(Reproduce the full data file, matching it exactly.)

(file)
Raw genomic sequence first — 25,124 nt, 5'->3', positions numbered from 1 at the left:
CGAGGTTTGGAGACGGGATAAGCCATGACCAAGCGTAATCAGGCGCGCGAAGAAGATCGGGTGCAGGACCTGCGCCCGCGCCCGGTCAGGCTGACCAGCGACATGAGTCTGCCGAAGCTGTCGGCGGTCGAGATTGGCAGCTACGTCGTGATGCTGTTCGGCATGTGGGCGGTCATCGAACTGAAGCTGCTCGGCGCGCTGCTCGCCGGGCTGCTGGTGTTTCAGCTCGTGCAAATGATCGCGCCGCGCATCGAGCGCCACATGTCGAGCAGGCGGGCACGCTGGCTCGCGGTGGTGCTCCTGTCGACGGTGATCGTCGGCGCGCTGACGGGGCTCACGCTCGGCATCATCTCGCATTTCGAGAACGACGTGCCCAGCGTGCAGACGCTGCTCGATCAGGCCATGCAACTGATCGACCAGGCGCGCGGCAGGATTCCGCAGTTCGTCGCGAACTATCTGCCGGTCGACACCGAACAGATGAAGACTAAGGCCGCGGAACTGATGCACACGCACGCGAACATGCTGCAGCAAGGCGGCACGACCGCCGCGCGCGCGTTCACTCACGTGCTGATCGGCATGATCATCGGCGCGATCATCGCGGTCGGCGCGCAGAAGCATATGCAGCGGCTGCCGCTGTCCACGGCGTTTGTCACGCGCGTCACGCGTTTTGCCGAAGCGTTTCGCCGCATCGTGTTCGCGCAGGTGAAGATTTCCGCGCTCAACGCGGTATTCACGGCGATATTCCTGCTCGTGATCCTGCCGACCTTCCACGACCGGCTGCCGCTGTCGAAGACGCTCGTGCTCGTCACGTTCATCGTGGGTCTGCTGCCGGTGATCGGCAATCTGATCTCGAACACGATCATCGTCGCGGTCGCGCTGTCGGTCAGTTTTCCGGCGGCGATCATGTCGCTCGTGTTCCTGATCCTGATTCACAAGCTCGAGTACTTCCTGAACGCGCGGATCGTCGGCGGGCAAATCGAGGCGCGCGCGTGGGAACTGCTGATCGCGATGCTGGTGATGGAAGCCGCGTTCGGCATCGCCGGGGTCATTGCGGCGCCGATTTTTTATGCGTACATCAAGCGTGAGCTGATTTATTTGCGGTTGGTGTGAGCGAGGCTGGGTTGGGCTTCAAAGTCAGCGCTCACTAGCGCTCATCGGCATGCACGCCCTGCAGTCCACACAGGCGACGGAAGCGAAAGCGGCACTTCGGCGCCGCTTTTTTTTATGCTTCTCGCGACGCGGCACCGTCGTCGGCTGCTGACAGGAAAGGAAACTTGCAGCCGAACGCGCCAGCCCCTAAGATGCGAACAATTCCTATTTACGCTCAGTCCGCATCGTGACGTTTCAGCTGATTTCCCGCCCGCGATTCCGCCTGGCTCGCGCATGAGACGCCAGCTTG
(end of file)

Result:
Raw genomic sequence first — 25,124 nt, 5'->3', positions numbered from 1 at the left:
CGAGGTTTGGAGACGGGATAAGCCATGACCAAGCGTAATCAGGCGCGCGAAGAAGATCGGGTGCAGGACCTGCGCCCGCGCCCGGTCAGGCTGACCAGCGACATGAGTCTGCCGAAGCTGTCGGCGGTCGAGATTGGCAGCTACGTCGTGATGCTGTTCGGCATGTGGGCGGTCATCGAACTGAAGCTGCTCGGCGCGCTGCTCGCCGGGCTGCTGGTGTTTCAGCTCGTGCAAATGATCGCGCCGCGCATCGAGCGCCACATGTCGAGCAGGCGGGCACGCTGGCTCGCGGTGGTGCTCCTGTCGACGGTGATCGTCGGCGCGCTGACGGGGCTCACGCTCGGCATCATCTCGCATTTCGAGAACGACGTGCCCAGCGTGCAGACGCTGCTCGATCAGGCCATGCAACTGATCGACCAGGCGCGCGGCAGGATTCCGCAGTTCGTCGCGAACTATCTGCCGGTCGACACCGAACAGATGAAGACTAAGGCCGCGGAACTGATGCACACGCACGCGAACATGCTGCAGCAAGGCGGCACGACCGCCGCGCGCGCGTTCACTCACGTGCTGATCGGCATGATCATCGGCGCGATCATCGCGGTCGGCGCGCAGAAGCATATGCAGCGGCTGCCGCTGTCCACGGCGTTTGTCACGCGCGTCACGCGTTTTGCCGAAGCGTTTCGCCGCATCGTGTTCGCGCAGGTGAAGATTTCCGCGCTCAACGCGGTATTCACGGCGATATTCCTGCTCGTGATCCTGCCGACCTTCCACGACCGGCTGCCGCTGTCGAAGACGCTCGTGCTCGTCACGTTCATCGTGGGTCTGCTGCCGGTGATCGGCAATCTGATCTCGAACACGATCATCGTCGCGGTCGCGCTGTCGGTCAGTTTTCCGGCGGCGATCATGTCGCTCGTGTTCCTGATCCTGATTCACAAGCTCGAGTACTTCCTGAACGCGCGGATCGTCGGCGGGCAAATCGAGGCGCGCGCGTGGGAACTGCTGATCGCGATGCTGGTGATGGAAGCCGCGTTCGGCATCGCCGGGGTCATTGCGGCGCCGATTTTTTATGCGTACATCAAGCGTGAGCTGATTTATTTGCGGTTGGTGTGAGCGAGGCTGGGTTGGGCTTCAAAGTCAGCGCTCACTAGCGCTCATCGGCATGCACGCCCTGCAGTCCACACAGGCGACGGAAGCGAAAGCGGCACTTCGGCGCCGCTTTTTTTTATGCTTCTCGCGACGCGGCACCGTCGTCGGCTGCTGACAGGAAAGGAAACTTGCAGCCGAACGCGCCAGCCCCTAAGATGCGAACAATTCCTATTTACGCTCAGTCCGCATCGTGACGTTTCAGCTGATTTCCCGCCCGCGATTCCGCCTGGCTCGCGCATGAGACGCCAGCTTG